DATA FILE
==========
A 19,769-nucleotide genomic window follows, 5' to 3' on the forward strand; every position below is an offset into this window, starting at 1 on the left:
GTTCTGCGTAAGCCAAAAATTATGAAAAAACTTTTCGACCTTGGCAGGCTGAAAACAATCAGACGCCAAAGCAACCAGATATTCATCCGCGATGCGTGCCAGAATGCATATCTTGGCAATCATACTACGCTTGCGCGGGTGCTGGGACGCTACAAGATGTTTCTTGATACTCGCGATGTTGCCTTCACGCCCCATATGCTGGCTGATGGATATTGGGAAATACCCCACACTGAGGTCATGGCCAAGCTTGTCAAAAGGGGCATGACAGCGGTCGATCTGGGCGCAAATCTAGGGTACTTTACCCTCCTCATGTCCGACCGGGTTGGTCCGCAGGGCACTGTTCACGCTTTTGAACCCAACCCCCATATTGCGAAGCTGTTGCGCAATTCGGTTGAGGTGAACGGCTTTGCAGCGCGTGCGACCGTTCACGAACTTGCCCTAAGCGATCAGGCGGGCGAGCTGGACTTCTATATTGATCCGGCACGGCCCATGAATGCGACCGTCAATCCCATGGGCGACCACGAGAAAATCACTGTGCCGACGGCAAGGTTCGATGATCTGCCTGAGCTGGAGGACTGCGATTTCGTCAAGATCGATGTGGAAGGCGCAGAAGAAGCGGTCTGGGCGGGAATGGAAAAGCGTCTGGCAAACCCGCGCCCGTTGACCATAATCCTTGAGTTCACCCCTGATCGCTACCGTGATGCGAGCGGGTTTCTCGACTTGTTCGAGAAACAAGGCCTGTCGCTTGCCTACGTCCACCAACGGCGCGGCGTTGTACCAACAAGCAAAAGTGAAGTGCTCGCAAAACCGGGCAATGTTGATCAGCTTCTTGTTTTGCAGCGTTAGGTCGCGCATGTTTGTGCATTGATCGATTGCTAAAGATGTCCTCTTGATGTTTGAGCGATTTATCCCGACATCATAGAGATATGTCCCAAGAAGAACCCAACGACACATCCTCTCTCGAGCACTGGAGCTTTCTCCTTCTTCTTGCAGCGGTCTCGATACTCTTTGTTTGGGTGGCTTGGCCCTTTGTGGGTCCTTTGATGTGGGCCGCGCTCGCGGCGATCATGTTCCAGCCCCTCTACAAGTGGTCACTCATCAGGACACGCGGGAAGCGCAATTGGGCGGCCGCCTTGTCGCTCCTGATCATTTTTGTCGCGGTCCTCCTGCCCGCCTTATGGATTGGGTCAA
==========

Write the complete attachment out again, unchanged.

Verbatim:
A 19,769-nucleotide genomic window follows, 5' to 3' on the forward strand; every position below is an offset into this window, starting at 1 on the left:
GTTCTGCGTAAGCCAAAAATTATGAAAAAACTTTTCGACCTTGGCAGGCTGAAAACAATCAGACGCCAAAGCAACCAGATATTCATCCGCGATGCGTGCCAGAATGCATATCTTGGCAATCATACTACGCTTGCGCGGGTGCTGGGACGCTACAAGATGTTTCTTGATACTCGCGATGTTGCCTTCACGCCCCATATGCTGGCTGATGGATATTGGGAAATACCCCACACTGAGGTCATGGCCAAGCTTGTCAAAAGGGGCATGACAGCGGTCGATCTGGGCGCAAATCTAGGGTACTTTACCCTCCTCATGTCCGACCGGGTTGGTCCGCAGGGCACTGTTCACGCTTTTGAACCCAACCCCCATATTGCGAAGCTGTTGCGCAATTCGGTTGAGGTGAACGGCTTTGCAGCGCGTGCGACCGTTCACGAACTTGCCCTAAGCGATCAGGCGGGCGAGCTGGACTTCTATATTGATCCGGCACGGCCCATGAATGCGACCGTCAATCCCATGGGCGACCACGAGAAAATCACTGTGCCGACGGCAAGGTTCGATGATCTGCCTGAGCTGGAGGACTGCGATTTCGTCAAGATCGATGTGGAAGGCGCAGAAGAAGCGGTCTGGGCGGGAATGGAAAAGCGTCTGGCAAACCCGCGCCCGTTGACCATAATCCTTGAGTTCACCCCTGATCGCTACCGTGATGCGAGCGGGTTTCTCGACTTGTTCGAGAAACAAGGCCTGTCGCTTGCCTACGTCCACCAACGGCGCGGCGTTGTACCAACAAGCAAAAGTGAAGTGCTCGCAAAACCGGGCAATGTTGATCAGCTTCTTGTTTTGCAGCGTTAGGTCGCGCATGTTTGTGCATTGATCGATTGCTAAAGATGTCCTCTTGATGTTTGAGCGATTTATCCCGACATCATAGAGATATGTCCCAAGAAGAACCCAACGACACATCCTCTCTCGAGCACTGGAGCTTTCTCCTTCTTCTTGCAGCGGTCTCGATACTCTTTGTTTGGGTGGCTTGGCCCTTTGTGGGTCCTTTGATGTGGGCCGCGCTCGCGGCGATCATGTTCCAGCCCCTCTACAAGTGGTCACTCATCAGGACACGCGGGAAGCGCAATTGGGCGGCCGCCTTGTCGCTCCTGATCATTTTTGTCGCGGTCCTCCTGCCCGCCTTATGGATTGGGTCAA